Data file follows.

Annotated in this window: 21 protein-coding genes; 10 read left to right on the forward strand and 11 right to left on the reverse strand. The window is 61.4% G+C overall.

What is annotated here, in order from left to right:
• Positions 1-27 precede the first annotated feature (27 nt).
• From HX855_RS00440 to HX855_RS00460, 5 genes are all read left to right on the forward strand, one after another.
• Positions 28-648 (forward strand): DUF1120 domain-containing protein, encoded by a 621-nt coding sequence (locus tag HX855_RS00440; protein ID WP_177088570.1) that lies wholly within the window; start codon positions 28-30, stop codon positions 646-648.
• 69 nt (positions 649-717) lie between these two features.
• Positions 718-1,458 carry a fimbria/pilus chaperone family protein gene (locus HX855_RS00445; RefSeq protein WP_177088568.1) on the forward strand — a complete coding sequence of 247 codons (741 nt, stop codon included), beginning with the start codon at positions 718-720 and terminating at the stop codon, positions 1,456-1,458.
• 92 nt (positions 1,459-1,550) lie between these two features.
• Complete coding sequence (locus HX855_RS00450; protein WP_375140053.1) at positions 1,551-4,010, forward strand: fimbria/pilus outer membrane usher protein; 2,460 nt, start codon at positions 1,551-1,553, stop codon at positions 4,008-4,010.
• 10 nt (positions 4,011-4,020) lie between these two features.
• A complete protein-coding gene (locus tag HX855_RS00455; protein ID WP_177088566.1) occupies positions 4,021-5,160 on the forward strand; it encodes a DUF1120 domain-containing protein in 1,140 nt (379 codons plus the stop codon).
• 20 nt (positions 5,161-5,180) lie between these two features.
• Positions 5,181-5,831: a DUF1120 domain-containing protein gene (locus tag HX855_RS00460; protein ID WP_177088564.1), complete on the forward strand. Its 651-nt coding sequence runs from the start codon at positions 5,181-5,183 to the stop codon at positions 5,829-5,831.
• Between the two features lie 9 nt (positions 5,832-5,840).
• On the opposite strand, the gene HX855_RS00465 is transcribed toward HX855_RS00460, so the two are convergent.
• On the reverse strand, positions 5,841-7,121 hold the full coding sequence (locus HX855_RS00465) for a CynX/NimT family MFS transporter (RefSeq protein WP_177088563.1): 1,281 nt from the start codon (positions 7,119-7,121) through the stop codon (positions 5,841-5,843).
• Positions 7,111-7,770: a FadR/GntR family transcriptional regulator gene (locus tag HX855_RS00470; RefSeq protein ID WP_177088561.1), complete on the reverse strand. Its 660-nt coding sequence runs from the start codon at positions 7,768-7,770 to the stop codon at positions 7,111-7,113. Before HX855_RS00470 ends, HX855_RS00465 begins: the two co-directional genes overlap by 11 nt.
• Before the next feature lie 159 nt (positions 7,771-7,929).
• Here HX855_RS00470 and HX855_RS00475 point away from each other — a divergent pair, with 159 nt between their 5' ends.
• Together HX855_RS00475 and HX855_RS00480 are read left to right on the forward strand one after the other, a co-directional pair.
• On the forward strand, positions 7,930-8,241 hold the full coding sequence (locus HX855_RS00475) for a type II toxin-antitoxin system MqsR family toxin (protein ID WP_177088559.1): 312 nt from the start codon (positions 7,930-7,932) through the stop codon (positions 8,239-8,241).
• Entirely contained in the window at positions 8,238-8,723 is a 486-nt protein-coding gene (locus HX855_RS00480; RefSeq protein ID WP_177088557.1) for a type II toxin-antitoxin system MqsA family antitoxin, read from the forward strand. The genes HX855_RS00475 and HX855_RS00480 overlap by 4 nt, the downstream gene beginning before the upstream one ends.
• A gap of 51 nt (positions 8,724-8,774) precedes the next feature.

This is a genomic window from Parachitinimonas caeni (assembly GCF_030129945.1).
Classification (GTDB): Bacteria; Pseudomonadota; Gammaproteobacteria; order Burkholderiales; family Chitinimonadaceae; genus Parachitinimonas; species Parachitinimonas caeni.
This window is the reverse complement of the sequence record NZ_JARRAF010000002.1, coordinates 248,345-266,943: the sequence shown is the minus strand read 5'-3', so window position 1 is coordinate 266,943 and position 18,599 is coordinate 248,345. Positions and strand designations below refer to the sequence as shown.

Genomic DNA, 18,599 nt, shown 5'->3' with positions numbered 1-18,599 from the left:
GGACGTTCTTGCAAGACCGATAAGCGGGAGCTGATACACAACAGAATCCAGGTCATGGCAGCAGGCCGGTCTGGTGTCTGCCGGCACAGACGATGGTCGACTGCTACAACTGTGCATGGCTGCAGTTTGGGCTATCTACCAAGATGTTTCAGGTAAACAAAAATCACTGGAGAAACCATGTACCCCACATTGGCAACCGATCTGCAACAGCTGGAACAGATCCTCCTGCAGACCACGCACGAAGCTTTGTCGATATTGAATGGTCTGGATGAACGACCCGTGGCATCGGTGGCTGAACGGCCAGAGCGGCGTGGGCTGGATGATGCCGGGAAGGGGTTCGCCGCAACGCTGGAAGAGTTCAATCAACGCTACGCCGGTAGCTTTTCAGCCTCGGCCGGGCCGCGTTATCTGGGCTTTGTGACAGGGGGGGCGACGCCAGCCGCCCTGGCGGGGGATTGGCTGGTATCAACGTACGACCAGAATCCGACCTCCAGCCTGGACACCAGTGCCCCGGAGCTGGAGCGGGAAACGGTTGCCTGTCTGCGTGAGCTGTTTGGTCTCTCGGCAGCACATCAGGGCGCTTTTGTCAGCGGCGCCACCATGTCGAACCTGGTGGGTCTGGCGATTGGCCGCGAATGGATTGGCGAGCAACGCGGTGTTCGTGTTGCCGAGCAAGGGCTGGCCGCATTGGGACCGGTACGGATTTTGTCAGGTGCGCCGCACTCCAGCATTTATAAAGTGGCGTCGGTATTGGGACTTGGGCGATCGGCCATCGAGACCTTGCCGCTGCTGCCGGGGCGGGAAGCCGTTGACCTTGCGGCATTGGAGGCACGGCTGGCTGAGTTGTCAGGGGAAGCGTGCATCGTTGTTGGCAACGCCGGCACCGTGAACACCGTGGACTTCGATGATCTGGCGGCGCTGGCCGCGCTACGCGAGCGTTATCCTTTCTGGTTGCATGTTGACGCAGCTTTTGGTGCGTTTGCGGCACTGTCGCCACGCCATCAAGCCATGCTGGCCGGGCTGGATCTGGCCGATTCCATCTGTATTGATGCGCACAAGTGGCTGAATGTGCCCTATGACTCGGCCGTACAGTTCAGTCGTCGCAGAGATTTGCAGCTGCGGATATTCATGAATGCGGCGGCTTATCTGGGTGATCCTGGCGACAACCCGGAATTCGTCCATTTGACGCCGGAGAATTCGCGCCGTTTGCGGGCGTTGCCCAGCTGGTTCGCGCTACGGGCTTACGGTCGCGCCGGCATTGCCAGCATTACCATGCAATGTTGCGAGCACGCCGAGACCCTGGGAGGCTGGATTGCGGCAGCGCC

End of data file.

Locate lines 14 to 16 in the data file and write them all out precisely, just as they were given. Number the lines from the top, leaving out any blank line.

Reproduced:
• Between the two features lie 9 nt (positions 5,832-5,840).
• On the opposite strand, the gene HX855_RS00465 is transcribed toward HX855_RS00460, so the two are convergent.
• On the reverse strand, positions 5,841-7,121 hold the full coding sequence (locus HX855_RS00465) for a CynX/NimT family MFS transporter (RefSeq protein WP_177088563.1): 1,281 nt from the start codon (positions 7,119-7,121) through the stop codon (positions 5,841-5,843).